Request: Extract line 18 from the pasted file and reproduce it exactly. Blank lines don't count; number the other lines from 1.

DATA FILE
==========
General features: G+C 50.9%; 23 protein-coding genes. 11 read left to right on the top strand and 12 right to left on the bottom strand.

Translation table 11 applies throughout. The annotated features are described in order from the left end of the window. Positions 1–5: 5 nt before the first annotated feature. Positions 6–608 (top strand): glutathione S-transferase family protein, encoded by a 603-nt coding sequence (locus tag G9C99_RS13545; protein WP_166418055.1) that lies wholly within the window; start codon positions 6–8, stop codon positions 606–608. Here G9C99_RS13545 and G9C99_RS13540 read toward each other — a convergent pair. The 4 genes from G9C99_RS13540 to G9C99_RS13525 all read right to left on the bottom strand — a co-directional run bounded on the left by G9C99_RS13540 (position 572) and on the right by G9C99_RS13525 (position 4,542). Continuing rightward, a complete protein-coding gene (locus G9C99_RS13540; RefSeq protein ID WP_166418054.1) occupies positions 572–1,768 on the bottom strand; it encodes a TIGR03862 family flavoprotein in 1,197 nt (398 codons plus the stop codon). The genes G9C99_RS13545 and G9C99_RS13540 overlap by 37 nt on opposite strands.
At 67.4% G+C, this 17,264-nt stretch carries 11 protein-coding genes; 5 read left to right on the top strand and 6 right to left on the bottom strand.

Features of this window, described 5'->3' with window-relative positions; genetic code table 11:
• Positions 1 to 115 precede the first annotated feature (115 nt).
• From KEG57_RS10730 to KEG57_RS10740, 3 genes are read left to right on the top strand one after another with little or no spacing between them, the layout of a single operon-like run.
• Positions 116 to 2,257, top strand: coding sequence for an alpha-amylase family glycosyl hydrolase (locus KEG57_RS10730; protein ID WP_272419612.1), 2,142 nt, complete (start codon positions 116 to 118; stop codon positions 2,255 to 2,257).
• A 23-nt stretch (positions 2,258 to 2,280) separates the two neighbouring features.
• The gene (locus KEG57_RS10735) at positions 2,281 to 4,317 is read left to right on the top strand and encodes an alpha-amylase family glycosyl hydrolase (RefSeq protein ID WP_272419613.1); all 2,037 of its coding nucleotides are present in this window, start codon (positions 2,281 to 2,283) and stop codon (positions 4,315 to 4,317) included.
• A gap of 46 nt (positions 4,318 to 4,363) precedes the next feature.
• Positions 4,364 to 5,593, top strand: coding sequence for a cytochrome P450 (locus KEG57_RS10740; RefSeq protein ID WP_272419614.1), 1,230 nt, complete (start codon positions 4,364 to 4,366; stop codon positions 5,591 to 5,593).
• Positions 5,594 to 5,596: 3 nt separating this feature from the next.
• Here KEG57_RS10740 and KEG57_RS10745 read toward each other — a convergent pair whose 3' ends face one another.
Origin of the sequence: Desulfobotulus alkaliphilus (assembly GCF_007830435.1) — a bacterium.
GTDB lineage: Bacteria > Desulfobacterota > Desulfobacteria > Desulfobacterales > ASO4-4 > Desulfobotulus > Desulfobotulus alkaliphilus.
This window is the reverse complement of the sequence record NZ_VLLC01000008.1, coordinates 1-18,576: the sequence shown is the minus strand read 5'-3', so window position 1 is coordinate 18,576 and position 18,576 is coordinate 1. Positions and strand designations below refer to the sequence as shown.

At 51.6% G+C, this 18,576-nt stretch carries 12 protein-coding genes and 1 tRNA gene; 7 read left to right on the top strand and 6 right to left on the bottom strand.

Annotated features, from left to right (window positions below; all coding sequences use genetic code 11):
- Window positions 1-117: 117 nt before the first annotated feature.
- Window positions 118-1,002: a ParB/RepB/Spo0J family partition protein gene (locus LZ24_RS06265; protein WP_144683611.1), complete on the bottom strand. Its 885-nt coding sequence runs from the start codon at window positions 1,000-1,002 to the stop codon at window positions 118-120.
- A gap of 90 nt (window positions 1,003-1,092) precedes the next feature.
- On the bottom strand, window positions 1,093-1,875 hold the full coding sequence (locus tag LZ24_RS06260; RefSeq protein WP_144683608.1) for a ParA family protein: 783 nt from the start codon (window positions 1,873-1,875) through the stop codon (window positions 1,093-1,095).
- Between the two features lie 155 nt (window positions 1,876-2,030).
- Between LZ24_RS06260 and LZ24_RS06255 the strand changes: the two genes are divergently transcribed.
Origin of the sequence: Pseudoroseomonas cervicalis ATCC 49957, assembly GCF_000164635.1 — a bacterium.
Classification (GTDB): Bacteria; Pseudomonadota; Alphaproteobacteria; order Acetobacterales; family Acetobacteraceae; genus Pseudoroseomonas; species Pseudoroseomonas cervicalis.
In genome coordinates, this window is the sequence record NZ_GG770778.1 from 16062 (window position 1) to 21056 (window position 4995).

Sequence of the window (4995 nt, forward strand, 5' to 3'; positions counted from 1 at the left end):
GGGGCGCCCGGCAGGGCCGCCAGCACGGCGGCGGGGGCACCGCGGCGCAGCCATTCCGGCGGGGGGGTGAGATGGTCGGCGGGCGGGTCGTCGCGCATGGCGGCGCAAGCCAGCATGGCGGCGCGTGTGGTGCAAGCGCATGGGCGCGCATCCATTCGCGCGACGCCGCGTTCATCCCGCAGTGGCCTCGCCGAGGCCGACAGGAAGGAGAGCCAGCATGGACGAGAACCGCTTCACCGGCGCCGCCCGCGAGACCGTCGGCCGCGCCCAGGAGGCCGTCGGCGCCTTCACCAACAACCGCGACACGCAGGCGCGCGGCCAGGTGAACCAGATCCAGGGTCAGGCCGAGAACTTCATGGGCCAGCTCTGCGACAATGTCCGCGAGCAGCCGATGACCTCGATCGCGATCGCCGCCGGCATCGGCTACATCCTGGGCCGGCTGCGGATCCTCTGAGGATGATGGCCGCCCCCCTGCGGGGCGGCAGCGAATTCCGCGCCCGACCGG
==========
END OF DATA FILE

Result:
Annotated features, from left to right (window positions below; all coding sequences use genetic code 11):